More than 100 U.S. Senators and Representatives are asking the Consumer Financial Protection Bureau (CFPB) to move ahead with its efforts to restore the right of consumers to join together to hold corporations accountable when they break the law. In separate House and Senate letters, the lawmakers voice their support for a CFPB proposal that would limit the financial industry’s use of forced arbitration “ripoff clauses,” typically buried in the fine print of take-it-or-leave-it contracts, to block consumers from challenging hidden fees, fraud, and other illegal behavior.
Forced arbitration “encourages unscrupulous business practices by allowing violations of the law to go unchecked,” the Senate letter, led by Senate Minority Leader Harry Reid (D-Nev.), Senators Al Franken (D-Minn.), Patrick Leahy (D-Vt.), and Sherrod Brown (D-Ohio), points out. Forced arbitration can cause damage to small businesses and law-abiding financial companies as well as to consumers, the letter adds. Its 38 signers “commend the CFPB for its comprehensive study and for carefully considering extensive public input before issuing its final proposal.”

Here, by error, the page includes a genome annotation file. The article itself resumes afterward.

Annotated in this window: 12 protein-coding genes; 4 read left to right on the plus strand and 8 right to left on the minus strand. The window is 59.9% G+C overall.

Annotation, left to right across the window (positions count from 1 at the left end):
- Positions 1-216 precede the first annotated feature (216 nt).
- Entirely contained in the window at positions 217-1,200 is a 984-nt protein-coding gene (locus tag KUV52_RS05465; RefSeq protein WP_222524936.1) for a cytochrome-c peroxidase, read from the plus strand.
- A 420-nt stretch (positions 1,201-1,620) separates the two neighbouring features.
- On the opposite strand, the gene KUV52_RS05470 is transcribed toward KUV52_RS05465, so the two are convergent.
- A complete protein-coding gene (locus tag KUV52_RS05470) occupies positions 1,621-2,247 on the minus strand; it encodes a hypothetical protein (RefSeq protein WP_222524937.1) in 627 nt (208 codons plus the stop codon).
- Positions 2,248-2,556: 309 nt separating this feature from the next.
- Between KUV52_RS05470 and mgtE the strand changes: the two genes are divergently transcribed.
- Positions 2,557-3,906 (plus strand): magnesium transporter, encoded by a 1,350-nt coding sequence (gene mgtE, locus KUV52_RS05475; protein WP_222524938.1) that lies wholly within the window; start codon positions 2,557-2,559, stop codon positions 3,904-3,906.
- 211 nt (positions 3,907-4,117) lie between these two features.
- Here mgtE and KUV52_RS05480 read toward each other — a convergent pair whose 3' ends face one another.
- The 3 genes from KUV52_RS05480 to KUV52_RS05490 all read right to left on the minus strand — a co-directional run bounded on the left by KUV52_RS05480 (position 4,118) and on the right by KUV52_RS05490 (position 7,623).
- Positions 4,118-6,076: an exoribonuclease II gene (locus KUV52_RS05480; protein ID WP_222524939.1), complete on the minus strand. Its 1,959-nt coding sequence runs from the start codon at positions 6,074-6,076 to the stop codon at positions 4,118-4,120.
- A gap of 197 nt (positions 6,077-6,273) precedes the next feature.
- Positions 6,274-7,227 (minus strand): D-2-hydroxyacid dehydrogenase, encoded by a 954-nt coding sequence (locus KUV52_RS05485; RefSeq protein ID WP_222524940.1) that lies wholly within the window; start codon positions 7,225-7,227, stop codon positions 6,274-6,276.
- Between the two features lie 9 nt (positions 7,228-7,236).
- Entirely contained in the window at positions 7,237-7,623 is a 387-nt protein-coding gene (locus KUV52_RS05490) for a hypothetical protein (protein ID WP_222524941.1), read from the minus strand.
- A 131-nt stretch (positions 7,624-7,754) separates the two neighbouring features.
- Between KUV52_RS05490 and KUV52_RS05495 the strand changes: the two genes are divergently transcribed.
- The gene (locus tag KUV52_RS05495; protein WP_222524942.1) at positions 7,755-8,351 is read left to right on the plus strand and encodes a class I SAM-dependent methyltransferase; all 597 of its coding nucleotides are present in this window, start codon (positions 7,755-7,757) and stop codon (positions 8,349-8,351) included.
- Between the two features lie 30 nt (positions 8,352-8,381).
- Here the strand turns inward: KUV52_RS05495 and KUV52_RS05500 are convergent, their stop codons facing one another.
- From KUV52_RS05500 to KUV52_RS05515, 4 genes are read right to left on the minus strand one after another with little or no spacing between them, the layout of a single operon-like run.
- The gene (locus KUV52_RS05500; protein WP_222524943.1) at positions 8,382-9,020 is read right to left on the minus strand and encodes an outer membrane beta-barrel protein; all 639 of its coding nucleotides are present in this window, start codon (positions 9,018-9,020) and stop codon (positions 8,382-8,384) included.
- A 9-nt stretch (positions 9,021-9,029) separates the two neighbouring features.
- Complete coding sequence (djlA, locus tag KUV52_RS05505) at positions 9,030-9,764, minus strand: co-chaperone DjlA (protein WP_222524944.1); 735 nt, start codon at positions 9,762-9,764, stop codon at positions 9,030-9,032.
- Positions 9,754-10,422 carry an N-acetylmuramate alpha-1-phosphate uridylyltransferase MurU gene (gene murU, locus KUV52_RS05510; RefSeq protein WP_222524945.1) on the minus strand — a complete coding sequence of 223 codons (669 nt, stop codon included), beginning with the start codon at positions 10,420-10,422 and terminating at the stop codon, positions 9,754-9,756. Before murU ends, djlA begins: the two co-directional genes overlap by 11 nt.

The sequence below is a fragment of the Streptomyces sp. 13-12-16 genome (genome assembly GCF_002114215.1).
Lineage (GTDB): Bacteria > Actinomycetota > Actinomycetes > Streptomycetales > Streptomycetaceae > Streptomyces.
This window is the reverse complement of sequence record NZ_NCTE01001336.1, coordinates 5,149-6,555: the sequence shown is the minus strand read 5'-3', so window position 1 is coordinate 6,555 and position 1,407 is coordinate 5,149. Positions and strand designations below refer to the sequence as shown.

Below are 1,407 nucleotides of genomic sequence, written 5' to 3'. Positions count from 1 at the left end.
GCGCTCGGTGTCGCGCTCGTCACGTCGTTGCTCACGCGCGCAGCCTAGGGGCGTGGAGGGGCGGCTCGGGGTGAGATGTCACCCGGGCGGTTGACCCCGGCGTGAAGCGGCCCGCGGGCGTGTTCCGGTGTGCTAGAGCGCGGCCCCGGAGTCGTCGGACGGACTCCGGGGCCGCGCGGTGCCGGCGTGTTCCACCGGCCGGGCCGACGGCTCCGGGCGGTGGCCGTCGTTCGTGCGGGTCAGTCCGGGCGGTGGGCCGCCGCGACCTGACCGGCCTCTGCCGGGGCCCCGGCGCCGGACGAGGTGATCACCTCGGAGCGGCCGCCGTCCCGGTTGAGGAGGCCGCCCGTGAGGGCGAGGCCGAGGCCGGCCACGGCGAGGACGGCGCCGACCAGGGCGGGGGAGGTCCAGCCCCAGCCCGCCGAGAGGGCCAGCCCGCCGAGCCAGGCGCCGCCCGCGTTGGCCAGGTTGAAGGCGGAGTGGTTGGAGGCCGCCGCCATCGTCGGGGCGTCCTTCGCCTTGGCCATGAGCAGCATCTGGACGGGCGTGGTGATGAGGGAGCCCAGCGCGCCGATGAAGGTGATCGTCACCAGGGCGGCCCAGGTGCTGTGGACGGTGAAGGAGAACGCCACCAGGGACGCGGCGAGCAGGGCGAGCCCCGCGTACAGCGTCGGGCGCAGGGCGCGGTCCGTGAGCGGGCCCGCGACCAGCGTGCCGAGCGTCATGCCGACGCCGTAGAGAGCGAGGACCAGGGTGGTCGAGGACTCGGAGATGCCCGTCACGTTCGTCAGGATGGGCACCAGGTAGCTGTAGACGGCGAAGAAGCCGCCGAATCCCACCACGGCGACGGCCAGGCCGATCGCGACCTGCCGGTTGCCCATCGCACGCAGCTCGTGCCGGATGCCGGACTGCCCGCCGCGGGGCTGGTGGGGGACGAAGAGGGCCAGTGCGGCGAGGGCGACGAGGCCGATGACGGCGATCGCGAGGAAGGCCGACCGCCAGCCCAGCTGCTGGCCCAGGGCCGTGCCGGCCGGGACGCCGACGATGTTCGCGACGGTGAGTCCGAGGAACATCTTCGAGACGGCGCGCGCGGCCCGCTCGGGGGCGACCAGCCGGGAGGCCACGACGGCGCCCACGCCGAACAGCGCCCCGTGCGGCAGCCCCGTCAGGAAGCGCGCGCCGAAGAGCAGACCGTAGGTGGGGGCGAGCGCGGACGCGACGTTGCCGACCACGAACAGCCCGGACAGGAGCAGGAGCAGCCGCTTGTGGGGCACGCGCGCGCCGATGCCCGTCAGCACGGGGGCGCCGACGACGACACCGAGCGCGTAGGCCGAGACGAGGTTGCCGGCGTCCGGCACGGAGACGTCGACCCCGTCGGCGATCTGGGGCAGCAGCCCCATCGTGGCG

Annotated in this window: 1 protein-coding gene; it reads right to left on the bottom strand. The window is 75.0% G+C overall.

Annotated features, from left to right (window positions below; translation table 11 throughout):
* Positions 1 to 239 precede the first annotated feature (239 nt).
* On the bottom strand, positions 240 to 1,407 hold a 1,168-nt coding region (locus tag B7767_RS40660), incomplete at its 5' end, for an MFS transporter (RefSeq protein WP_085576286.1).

The House letter, signed by 65 lawmakers and spearheaded by Representatives Maxine Waters (D-Calif.), Hank Johnson (D-Ga.), and John Conyers (D-Mich.), praises the CFPB rule as “a critical step to protect the public interest by ensuring that consumers receive redress for systemic unlawful conduct.”
These letters add to the broad support the CFPB’s proposed rule has already attracted. In April, 164 organizations representing consumers, students, civil rights, labor, small business, and more – led by AFR and Public Citizen – urged the CFPB to act on its Congressional authority to restrict forced arbitration in all the markets it oversees. The rule is open to public comment through August 22nd.